There has been recent renewed interest in proximal femur epiphyseal replacement as an alternative to conventional total hip replacement. In many branches of engineering, risk analysis has proved to be an efficient tool for avoiding premature failures of innovative devices. An extensive risk analysis procedure has been developed for epiphyseal hip prostheses and the predictions of this method have been compared to the known clinical outcomes of a well-established contemporary design, namely hip resurfacing devices. Clinical scenarios leading to revision (i.e. loosening, neck fracture and failure of the prosthetic component) were associated with potential failure modes (i.e. overload, fatigue, wear, fibrotic tissue differentiation and bone remodelling). Driving parameters of the corresponding failure mode were identified together with their safe thresholds. For each failure mode, a failure criterion was identified and studied under the most relevant physiological loading conditions. All failure modes were investigated with the most suitable investigation tool, either numerical or experimental. Results showed a low risk for each failure scenario either in the immediate postoperative period or in the long term. These findings are in agreement with those reported by the majority of clinical studies for correctly implanted devices. Although further work is needed to confirm the predictions of this method, it was concluded that the proposed risk analysis procedure has the potential to increase the efficacy of preclinical validation protocols for new epiphyseal replacement devices.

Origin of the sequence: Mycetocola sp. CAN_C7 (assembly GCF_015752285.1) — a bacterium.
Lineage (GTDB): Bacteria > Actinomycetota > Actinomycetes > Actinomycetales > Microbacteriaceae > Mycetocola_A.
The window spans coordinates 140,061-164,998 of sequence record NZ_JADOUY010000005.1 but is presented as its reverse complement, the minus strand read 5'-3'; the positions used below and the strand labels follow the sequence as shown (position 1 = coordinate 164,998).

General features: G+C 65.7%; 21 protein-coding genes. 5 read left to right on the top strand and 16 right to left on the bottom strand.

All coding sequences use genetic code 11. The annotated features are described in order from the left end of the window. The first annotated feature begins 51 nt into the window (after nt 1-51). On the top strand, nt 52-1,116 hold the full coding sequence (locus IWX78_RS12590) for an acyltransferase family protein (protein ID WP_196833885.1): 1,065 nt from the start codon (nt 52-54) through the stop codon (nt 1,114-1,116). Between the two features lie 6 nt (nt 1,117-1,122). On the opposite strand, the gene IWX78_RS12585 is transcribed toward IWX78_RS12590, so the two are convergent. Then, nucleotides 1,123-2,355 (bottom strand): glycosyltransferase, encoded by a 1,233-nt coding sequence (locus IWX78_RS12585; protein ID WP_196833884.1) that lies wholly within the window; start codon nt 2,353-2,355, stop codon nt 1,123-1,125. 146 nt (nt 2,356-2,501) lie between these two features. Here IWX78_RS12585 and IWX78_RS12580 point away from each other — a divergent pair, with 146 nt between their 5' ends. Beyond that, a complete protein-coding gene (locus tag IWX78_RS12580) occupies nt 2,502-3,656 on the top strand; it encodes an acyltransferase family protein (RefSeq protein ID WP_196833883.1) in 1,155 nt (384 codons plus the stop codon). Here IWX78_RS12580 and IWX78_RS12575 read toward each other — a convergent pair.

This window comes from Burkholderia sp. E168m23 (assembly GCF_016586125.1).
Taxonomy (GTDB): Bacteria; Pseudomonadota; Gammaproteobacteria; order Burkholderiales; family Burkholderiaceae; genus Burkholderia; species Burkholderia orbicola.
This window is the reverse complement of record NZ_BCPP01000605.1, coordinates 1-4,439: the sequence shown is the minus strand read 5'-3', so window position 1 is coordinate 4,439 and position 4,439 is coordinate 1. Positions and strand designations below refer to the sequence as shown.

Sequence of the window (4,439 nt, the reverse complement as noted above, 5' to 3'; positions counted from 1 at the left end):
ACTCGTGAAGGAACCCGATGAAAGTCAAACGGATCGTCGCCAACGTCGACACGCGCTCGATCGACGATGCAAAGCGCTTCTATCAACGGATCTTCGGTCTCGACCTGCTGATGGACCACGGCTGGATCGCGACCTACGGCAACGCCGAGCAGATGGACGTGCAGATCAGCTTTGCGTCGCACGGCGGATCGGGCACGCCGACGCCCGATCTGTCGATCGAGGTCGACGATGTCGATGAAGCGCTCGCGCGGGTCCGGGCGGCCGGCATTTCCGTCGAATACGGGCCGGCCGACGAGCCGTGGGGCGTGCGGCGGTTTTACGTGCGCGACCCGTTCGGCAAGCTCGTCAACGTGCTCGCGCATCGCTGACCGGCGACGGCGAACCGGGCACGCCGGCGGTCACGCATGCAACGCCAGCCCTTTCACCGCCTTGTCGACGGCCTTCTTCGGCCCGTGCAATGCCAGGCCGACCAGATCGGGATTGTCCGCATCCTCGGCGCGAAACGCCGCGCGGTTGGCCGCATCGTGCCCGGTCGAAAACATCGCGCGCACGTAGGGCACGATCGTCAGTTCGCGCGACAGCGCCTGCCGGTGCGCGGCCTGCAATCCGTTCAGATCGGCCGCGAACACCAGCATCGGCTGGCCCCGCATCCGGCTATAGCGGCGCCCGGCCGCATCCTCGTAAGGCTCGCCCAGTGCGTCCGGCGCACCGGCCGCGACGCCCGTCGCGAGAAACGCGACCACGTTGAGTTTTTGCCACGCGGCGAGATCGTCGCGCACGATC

|Number of pages||15|
|Journal||Proceedings of the Institute of Mechanical Engineering, Part H: Journal of Engineering in Medicine|
|Publication status||Published - 2011|
Martelli, S., Taddei, F., Cristofolini, L., Gill, H. S., & Viceconti, M. (2011). Extensive risk analysis of mechanical failure for an epiphyseal hip prothesis: a combined numerical-experimental approach. Proceedings of the Institute of Mechanical Engineering, Part H: Journal of Engineering in Medicine, 225(2), 126-140. https://doi.org/10.1243/09544119JEIM728